FOR IMMEDIATE RELEASE
Shipping Strawberries in Corrugated Saves $6.6 Million Over Shipping In RPCs
ELK GROVE VILLAGE, IL (January 15, 2014) – Shipping fresh strawberries in corrugated containers costs 13 percent less than shipping the same volume of strawberries in reusable plastic containers (RPCs), according to a new economic case study. In the case scenario studied, an annual savings of $6.6 million was realized by shipping the strawberries in corrugated versus RPCs.
A large strawberry grower in Salinas, California, provided actual data to populate a cost-analysis tool, which analyzed total annual system costs. The case study compared the costs involved in using corrugated containers vs. RPCs to ship 144 million pounds of strawberries to Cincinnati, Ohio.
The analysis shows that RPCs incur $12 million higher trucking and handling costs than corrugated, due to RPC backhaul trip requirements, handling costs at return distribution centers (DC), plus washing costs, and higher trucking costs from farm to retailer to DC. The return trip for RPCs, which includes additional handling, trucking and washing, adds $8.3 million in costs that are entirely avoided by using corrugated containers. At an estimated $0.10 per container, washing alone adds $1.6 million to the annual cost of using RPCs.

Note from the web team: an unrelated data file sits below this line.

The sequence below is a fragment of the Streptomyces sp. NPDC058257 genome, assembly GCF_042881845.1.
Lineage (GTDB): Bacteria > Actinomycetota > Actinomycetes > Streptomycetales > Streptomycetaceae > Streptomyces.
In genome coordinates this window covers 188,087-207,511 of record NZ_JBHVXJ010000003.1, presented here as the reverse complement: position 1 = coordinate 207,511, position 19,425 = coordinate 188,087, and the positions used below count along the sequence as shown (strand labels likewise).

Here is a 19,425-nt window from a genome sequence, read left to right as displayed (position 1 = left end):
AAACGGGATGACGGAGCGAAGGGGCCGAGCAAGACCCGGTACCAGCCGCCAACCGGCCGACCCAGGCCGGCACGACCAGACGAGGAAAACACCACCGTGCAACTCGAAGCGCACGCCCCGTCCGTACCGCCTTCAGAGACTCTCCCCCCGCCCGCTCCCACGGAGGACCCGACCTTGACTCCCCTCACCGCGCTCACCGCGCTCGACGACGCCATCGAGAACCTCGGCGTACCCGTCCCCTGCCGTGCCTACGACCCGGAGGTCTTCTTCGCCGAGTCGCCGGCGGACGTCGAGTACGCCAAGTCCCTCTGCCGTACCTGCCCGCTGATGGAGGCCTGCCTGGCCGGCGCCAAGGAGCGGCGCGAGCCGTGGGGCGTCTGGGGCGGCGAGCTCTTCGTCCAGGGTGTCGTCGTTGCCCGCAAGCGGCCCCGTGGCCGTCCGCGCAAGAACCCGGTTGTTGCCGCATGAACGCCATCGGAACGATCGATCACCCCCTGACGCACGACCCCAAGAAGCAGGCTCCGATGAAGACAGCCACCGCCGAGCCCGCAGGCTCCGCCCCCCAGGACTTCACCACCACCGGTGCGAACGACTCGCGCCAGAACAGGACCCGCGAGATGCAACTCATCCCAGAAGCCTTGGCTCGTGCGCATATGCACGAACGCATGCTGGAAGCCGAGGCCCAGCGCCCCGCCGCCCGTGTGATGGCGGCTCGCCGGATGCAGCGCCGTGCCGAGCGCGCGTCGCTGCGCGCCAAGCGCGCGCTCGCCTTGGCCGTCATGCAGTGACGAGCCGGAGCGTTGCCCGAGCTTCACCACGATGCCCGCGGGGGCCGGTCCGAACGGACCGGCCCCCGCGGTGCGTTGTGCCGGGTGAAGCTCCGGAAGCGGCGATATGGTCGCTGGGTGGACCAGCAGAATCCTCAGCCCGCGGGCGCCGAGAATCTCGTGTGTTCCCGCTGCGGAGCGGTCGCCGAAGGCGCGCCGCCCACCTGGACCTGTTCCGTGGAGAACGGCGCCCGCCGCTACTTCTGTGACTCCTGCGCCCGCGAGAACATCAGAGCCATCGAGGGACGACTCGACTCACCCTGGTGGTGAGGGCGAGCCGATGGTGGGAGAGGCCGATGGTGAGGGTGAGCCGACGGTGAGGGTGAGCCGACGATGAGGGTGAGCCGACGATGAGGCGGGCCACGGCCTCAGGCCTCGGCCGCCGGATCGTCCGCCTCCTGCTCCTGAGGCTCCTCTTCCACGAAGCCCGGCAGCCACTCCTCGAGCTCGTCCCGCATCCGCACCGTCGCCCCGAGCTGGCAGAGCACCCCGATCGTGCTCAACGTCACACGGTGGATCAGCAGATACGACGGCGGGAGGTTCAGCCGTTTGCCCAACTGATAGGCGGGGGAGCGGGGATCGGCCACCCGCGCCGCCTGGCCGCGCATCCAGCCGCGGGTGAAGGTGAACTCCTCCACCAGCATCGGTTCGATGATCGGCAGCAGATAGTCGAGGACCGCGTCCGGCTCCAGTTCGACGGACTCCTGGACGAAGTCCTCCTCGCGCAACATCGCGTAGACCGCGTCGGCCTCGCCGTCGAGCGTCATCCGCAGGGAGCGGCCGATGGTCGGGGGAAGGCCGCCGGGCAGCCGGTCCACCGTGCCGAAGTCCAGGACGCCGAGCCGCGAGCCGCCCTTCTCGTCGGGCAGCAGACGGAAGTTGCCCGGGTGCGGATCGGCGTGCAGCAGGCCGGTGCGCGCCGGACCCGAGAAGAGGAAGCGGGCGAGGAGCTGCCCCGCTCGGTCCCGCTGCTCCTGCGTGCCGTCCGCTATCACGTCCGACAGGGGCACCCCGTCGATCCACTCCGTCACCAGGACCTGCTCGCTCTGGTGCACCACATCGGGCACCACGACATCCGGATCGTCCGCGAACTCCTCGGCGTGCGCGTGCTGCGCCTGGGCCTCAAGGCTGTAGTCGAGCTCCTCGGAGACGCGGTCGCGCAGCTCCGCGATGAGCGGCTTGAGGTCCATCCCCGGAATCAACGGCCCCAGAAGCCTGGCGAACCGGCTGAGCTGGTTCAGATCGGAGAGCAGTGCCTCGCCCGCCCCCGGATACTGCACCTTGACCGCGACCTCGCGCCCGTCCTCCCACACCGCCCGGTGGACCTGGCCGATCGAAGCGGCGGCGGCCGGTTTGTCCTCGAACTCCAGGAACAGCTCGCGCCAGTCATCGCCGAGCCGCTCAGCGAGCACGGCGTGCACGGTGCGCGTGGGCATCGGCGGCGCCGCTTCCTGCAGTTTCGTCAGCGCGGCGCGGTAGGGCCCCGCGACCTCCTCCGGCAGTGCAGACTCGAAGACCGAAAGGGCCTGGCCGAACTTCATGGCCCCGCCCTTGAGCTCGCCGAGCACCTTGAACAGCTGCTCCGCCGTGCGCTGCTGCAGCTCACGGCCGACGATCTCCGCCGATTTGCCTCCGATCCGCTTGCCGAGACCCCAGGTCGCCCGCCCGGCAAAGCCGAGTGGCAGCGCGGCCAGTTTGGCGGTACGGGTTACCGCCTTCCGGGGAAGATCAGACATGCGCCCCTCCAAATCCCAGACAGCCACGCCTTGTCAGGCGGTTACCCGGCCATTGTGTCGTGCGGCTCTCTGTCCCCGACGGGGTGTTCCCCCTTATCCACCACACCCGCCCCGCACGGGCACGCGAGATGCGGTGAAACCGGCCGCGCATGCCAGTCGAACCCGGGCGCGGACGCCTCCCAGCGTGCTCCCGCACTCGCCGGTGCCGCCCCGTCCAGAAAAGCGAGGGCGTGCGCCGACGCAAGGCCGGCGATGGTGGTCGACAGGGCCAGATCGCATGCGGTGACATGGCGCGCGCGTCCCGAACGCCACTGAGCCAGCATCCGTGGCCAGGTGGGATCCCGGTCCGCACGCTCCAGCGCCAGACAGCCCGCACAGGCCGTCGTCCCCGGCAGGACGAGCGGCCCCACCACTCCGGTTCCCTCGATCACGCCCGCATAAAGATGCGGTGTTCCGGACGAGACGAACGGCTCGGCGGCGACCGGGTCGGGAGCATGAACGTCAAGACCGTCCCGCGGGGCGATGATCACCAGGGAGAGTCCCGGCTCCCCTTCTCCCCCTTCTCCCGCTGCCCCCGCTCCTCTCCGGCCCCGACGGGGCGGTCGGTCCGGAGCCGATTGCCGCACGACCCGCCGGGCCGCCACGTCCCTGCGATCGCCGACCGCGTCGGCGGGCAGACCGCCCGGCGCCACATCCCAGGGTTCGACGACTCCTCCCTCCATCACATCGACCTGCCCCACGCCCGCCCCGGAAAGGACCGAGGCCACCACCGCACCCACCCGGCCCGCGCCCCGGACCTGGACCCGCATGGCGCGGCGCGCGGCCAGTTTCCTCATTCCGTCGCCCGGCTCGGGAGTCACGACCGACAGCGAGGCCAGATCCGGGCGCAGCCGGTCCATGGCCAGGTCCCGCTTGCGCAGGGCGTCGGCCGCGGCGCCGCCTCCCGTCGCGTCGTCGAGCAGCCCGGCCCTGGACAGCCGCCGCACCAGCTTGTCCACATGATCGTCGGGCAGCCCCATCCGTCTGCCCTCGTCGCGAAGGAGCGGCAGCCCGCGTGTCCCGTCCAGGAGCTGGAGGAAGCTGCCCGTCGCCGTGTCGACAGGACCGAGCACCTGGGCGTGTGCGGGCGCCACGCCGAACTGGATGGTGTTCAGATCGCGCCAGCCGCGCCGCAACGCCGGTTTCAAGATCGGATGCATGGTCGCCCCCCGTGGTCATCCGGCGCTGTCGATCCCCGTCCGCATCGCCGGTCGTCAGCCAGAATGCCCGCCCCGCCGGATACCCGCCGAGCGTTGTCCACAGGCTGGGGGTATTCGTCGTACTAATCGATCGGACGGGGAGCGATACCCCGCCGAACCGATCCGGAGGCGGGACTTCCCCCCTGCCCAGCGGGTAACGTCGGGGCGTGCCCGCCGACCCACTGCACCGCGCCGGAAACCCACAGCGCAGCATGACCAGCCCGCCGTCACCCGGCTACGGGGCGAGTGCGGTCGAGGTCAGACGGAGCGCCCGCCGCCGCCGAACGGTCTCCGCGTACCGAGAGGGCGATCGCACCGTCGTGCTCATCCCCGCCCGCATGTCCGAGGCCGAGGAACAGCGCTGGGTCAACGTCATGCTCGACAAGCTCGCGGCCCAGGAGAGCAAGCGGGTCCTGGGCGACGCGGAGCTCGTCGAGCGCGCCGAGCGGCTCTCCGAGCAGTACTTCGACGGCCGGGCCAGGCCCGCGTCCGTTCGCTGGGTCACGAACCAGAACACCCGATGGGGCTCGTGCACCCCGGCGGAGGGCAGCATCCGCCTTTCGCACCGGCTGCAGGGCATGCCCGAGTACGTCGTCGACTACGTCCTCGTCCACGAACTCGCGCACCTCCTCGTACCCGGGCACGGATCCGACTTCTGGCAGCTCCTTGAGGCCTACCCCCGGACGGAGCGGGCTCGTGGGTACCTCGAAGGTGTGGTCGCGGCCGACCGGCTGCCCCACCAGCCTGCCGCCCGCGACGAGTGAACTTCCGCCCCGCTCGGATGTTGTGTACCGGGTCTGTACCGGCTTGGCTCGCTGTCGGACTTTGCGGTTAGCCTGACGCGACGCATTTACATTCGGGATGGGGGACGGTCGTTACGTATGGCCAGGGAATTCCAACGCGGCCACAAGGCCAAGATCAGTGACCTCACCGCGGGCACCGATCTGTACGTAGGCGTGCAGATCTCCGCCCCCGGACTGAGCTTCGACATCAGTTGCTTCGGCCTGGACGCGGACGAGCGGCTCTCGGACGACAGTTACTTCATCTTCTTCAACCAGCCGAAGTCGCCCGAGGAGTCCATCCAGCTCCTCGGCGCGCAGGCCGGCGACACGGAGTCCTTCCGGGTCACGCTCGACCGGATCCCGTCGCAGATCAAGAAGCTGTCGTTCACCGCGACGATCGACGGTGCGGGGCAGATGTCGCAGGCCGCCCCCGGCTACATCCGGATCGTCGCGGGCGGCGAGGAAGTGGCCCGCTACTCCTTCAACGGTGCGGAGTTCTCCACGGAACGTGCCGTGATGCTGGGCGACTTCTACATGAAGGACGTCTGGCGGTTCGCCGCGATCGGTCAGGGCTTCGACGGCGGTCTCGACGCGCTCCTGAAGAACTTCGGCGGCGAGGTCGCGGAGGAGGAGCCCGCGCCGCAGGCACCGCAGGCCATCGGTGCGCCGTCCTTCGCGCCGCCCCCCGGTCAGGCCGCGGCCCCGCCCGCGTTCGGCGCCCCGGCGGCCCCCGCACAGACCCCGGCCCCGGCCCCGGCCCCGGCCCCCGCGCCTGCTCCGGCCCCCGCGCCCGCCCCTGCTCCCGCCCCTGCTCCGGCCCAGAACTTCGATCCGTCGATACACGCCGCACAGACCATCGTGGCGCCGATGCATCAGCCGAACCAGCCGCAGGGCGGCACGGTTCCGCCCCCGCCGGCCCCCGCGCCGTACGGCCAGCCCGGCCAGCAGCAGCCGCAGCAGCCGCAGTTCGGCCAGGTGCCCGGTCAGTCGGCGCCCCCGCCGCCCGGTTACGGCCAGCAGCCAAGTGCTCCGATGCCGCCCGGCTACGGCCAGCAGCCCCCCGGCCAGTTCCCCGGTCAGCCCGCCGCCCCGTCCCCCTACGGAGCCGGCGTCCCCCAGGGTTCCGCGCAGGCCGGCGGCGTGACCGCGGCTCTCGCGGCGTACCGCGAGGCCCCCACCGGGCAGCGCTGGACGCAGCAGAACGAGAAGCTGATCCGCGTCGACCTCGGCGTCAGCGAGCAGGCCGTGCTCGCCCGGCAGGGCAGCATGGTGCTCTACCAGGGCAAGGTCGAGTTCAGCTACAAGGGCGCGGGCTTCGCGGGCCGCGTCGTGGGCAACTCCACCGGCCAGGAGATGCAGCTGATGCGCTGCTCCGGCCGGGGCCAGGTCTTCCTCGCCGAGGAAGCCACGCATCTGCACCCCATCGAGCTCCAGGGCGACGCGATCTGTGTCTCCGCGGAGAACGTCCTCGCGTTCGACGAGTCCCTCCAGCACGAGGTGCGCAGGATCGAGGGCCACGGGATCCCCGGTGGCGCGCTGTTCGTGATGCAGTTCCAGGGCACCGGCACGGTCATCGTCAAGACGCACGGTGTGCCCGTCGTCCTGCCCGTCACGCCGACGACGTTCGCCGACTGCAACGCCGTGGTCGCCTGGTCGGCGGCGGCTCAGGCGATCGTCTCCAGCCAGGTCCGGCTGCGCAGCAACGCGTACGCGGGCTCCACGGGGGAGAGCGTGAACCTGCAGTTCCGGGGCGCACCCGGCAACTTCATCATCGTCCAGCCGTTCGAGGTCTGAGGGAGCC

Corrugated containers do not require backhauling because they are recovered for recycling after use at retailer locations. Supermarkets and retailers have helped propel corrugated recovery to an impressive 91 percent in 2012, and they earn revenue from the sale of used corrugated. Corrugated has long been the most recycled packaging material in the world.
The system cost savings from using corrugated containers is spread across supply-chain stakeholders. A study of the data using a special rental analysis module in the software shows that, in a typical leasing arrangement, the retailer pays $4.6 million (13 percent) more to receive the strawberries shipped in RPCs as opposed to corrugated. The grower pays $3.8 million (40 percent) more to ship in RPCs. So both growers and retailers save money when corrugated containers are used to ship strawberries in this case scenario.
Examining the relative costs and benefits of shipping-container alternatives requires a deep dive into all the cost factors involved along the supply chain. Case studies, like this one, detail the impact of major cost sensitivity factors on the total distribution system. They are significant, when considered on an annual basis. Shipping container economics now present a clear picture that corrugated containers offer the lowest-cost supply-chain solution.
The Strawberry Case Study is available on the Corrugated Packaging Alliance website (www.corrugated.org).